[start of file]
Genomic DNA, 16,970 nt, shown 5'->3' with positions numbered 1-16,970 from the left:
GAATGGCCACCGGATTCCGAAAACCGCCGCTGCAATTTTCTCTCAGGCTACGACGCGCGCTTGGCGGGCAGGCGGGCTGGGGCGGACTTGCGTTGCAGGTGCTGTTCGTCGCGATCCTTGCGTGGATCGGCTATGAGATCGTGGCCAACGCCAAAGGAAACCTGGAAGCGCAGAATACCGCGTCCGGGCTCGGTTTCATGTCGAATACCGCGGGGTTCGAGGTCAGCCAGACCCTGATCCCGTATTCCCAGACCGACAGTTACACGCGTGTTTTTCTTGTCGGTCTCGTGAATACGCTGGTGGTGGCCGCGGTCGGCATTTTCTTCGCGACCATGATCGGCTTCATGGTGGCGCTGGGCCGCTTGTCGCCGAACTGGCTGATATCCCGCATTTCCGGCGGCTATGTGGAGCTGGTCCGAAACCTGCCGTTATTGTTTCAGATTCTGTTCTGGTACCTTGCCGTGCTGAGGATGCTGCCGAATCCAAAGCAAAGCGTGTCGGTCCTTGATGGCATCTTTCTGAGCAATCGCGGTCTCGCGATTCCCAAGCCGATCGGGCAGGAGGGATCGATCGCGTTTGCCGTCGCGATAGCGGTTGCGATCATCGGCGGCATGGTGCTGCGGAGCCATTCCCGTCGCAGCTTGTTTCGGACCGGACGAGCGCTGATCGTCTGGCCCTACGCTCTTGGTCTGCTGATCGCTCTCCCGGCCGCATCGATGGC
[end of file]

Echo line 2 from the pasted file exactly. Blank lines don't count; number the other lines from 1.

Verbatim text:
GAATGGCCACCGGATTCCGAAAACCGCCGCTGCAATTTTCTCTCAGGCTACGACGCGCGCTTGGCGGGCAGGCGGGCTGGGGCGGACTTGCGTTGCAGGTGCTGTTCGTCGCGATCCTTGCGTGGATCGGCTATGAGATCGTGGCCAACGCCAAAGGAAACCTGGAAGCGCAGAATACCGCGTCCGGGCTCGGTTTCATGTCGAATACCGCGGGGTTCGAGGTCAGCCAGACCCTGATCCCGTATTCCCAGACCGACAGTTACACGCGTGTTTTTCTTGTCGGTCTCGTGAATACGCTGGTGGTGGCCGCGGTCGGCATTTTCTTCGCGACCATGATCGGCTTCATGGTGGCGCTGGGCCGCTTGTCGCCGAACTGGCTGATATCCCGCATTTCCGGCGGCTATGTGGAGCTGGTCCGAAACCTGCCGTTATTGTTTCAGATTCTGTTCTGGTACCTTGCCGTGCTGAGGATGCTGCCGAATCCAAAGCAAAGCGTGTCGGTCCTTGATGGCATCTTTCTGAGCAATCGCGGTCTCGCGATTCCCAAGCCGATCGGGCAGGAGGGATCGATCGCGTTTGCCGTCGCGATAGCGGTTGCGATCATCGGCGGCATGGTGCTGCGGAGCCATTCCCGTCGCAGCTTGTTTCGGACCGGACGAGCGCTGATCGTCTGGCCCTACGCTCTTGGTCTGCTGATCGCTCTCCCGGCCGCATCGATGGC